In retrospect, it’s difficult to tell you exactly what I had hoped for. I had made precise calculations: I trusted that Singaporean efficiency would get me out of the airport in thirty minutes, and that proximity and familiarity would take me to the place itself within that hour. My transit was for five hours, my baggage already checked-in. I had my visa, acquired specifically for one purpose. Not a feast or a tryst, but a visit to a small beach by a mangrove that I had been going to, sometimes in secret, since I was 19. The first time I had gone to Pasir Ris, and every time that followed, I had called that purpose a pilgrimage.
I’ll admit this: I knew it would be different this time.
I walked through a new mall and arrived somewhere almost recognisable. Where there had been chalets was an expanding resort, construction in progress. The park was tidy. Something was missing. I gazed at trees I had known as a younger self and wondered what they had witnessed since.
The lapping water, too, was further inland than I remembered. It is said that the ‘ris’ the beach is named for is ‘keris’ – a weapon native to the Malayan region, with a thin, undulating blade. But even that slim strip of shoreline had diminished. It was a hot day; the sun would not set for almost three more hours. These could not be just tidal vagaries.
Six years since my last visit, a long time only if the interim years had not been what they were. I’d known about the resort development, and had steeled myself for disappointment. But it was not quite that: my experience this time in Pasir Ris was of having outlived something. There was old magic in that mangrove beach, this I can promise you. It was gone, and not for any reason as self-evident as urban progress.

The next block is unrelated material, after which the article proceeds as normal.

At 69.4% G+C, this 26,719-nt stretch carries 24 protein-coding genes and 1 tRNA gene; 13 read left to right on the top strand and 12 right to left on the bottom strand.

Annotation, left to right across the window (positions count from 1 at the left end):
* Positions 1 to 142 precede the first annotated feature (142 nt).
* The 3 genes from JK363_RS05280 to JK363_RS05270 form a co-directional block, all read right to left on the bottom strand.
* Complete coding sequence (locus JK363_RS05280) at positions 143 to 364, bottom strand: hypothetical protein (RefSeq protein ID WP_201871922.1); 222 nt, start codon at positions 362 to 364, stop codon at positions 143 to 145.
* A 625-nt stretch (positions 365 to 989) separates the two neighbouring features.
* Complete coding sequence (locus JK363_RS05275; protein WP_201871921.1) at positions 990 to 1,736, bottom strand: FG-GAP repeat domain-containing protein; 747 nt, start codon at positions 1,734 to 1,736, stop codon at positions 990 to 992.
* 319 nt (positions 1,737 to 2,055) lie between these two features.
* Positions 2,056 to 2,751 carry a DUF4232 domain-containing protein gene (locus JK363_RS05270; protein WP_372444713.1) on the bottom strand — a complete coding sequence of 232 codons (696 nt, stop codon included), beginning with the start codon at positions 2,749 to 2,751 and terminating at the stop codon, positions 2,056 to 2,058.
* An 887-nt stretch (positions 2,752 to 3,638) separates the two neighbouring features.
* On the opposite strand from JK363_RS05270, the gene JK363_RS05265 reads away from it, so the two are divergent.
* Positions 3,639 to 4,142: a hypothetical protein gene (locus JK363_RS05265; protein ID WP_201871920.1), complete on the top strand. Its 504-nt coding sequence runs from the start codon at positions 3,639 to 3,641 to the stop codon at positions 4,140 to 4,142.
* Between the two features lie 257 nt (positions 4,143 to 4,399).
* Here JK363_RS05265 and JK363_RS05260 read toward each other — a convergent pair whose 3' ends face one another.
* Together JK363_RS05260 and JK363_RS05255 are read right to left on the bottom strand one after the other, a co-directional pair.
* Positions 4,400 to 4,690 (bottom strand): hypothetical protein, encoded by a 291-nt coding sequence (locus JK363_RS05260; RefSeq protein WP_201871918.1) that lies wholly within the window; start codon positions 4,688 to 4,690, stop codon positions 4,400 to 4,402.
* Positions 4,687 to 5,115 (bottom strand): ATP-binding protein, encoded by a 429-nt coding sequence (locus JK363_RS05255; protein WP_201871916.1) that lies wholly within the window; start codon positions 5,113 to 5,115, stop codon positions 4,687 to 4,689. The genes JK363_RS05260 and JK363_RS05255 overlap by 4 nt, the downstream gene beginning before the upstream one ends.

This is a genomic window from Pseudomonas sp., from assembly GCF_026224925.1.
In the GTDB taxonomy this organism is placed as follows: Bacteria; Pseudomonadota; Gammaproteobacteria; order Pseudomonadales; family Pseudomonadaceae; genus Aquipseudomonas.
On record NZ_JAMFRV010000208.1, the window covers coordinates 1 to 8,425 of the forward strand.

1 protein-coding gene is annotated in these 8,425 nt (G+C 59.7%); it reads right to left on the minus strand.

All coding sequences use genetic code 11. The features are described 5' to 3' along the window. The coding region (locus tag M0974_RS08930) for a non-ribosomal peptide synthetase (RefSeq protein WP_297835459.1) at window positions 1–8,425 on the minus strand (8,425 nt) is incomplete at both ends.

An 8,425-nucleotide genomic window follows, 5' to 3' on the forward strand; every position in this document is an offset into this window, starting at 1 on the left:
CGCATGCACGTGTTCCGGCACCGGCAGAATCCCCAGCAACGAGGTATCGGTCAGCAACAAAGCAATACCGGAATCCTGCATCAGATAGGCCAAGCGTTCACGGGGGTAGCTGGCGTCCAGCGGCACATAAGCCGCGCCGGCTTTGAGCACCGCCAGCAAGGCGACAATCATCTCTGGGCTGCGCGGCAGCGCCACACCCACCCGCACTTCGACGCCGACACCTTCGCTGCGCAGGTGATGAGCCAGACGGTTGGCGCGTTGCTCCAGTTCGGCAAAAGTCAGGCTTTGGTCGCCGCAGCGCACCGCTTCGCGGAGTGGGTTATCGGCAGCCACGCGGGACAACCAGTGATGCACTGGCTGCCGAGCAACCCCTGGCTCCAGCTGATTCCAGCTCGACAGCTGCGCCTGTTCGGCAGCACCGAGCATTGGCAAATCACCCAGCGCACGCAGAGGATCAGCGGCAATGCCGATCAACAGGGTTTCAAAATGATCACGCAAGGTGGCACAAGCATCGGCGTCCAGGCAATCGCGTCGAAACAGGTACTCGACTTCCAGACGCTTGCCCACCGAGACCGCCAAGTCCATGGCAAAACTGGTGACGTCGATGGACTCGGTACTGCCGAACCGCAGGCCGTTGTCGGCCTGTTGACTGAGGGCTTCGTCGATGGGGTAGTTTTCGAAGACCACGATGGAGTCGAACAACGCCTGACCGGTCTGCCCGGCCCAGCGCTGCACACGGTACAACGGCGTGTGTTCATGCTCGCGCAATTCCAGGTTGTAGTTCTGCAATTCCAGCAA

I went back, but it was already gone.
I had stolen the beach from someone, a long time ago. I had made it mine by way of pining and prose. By right I should have lost it, for what I had done. But of all the places that are no longer within my reach, this is the one that most feels like I had let it go.
There’s a feralness in me that makes me crave saltwater, cherish tree roots and place my cheek against the earth to weep or to listen. I know that, though quietly, that is still alive. It should have torn me to see my stolen beach stolen from me. Instead I sought it, touched base, and simply walked away.
Everything that is valuable to me about Pasir Ris is safely stored in the pages of a novel I started writing after that first journey and still haven’t finished. I have loved other places since, lost them, had other preciousness stolen from me, made other reparations.
How strangely scarless it is: to lose but still belong to the things I took and didn’t keep – in fragments of a story, memories of a wilder self, pages and pages of an incomplete pilgrimage.
An edited version appeared in The New Indian Express on August 18th. “The Venus Flytrap” appears on Thursdays in Chennai’s City Express supplement.